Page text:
Prospero’s Cell is a fine example of Durrell’s metaphysical speculations and a precursor to The Alexandria Quartet. Durrell, believing that “we are the children of our landscape,” tries to capture the essence of Greece in this book of his travels. Written in the 1930’s, when Durrell was just starting out as a writer, the book is more like a portrait of the artist as a young man than a conventional travel guide. He records the learning process that he has to undergo in order to become a writer, rather than listing the typical tourist attractions.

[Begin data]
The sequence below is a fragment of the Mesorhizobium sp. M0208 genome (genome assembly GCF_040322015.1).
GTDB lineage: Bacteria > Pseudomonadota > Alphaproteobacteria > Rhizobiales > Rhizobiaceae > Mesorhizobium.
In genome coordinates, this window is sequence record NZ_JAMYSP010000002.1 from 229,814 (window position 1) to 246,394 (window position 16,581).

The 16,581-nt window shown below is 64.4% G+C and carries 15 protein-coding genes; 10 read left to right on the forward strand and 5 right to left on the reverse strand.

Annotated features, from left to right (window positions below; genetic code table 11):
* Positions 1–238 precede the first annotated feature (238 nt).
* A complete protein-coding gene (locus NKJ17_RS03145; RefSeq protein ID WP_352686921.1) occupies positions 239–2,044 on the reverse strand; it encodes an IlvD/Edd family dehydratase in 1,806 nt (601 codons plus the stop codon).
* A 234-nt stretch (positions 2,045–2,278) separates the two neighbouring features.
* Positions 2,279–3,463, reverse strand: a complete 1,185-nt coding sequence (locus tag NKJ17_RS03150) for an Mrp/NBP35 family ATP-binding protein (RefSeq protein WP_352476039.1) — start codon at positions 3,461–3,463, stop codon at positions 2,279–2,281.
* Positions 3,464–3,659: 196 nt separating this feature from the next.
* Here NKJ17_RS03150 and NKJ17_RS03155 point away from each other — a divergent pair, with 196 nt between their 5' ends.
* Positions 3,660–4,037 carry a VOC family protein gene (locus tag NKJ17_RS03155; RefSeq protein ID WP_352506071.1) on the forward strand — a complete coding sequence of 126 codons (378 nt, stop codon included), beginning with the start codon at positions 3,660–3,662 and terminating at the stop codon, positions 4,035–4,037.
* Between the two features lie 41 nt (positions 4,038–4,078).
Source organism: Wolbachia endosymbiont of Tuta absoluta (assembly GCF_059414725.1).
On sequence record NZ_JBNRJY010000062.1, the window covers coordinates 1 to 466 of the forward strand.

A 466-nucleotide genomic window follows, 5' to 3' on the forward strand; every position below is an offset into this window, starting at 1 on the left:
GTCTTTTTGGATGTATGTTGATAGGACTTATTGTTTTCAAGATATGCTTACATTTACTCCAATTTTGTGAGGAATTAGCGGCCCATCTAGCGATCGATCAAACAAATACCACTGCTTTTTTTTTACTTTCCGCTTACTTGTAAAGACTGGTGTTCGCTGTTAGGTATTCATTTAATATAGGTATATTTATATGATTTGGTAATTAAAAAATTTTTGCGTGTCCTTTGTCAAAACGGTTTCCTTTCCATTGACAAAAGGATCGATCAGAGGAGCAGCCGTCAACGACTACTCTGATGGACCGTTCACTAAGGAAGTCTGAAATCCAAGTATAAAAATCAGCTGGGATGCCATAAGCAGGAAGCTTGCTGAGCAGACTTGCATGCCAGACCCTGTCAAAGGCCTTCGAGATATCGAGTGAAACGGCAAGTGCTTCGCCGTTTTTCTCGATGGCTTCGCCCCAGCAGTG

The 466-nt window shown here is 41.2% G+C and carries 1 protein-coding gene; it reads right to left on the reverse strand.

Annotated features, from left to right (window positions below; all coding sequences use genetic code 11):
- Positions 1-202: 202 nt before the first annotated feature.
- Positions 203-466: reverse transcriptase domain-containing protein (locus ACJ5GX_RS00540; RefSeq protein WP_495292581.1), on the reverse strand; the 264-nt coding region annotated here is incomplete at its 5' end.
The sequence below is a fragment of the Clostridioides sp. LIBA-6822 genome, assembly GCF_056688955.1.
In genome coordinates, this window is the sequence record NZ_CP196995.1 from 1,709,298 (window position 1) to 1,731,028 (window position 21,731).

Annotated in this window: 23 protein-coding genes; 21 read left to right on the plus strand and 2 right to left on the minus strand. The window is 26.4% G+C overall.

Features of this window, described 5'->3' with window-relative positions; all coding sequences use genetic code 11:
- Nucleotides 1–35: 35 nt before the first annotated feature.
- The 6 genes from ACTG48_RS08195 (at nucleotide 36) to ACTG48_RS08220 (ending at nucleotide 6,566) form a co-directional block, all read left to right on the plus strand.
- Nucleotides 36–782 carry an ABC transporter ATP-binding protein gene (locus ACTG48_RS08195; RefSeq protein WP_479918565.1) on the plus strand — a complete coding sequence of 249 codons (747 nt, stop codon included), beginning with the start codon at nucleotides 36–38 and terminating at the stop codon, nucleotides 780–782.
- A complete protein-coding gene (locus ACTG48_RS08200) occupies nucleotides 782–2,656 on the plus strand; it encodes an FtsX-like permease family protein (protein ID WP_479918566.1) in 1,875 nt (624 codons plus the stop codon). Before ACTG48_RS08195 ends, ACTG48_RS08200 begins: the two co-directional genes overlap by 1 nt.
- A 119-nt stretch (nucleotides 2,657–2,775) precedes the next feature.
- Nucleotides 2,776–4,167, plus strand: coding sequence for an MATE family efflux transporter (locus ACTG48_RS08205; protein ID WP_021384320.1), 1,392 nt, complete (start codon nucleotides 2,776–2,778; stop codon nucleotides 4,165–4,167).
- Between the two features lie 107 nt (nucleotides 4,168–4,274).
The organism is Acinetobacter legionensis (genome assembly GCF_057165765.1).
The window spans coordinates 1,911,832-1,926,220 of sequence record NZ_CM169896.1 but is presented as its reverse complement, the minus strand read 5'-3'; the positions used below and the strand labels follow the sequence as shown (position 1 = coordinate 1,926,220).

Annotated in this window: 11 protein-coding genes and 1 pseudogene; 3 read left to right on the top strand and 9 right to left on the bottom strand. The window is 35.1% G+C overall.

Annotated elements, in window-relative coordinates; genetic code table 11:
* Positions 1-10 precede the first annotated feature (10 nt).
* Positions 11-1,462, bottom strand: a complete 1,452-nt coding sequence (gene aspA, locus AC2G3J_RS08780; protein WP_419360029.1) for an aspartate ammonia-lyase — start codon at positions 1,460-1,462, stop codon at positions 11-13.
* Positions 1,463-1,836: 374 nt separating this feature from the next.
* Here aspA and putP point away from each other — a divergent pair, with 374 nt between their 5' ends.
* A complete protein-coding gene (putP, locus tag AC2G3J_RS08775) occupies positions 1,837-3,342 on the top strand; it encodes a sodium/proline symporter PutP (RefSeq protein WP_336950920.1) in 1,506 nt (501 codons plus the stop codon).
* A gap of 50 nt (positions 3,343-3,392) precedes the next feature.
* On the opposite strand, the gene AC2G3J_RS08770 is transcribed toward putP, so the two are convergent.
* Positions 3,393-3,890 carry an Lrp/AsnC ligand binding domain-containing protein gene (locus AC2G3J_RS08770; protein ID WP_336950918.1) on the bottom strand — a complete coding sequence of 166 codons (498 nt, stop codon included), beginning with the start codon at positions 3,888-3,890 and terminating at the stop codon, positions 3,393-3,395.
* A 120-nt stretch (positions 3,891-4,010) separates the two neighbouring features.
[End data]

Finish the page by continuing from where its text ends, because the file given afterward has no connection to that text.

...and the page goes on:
The process begins when, like a child, Durrell examines the building blocks of reality: “rock, air, sky—and all the elementals . . . white house, white rock, friends, and a narrow style of living.” Greece, at this stage of his creative development, provides the raw materials for his inspiration; he tries to manipulate its images into art. His challenge is to capture in words the multifaceted nature of reality.
In Prospero’s Cell, he finds that Corfu’s reality, which to him is always changing and receding, still seems touched by the wand of William Shakespeare’s magician, Prospero. The book, written in the form of a journal, mixes history and metaphysical speculations about life, geology, biography, folk customs, and peasant remedies, reflecting the narrator’s difficulty in capturing the island’s spirit. The primary quality of Durrell’s Corfu is...
(The entire section is 497 words.)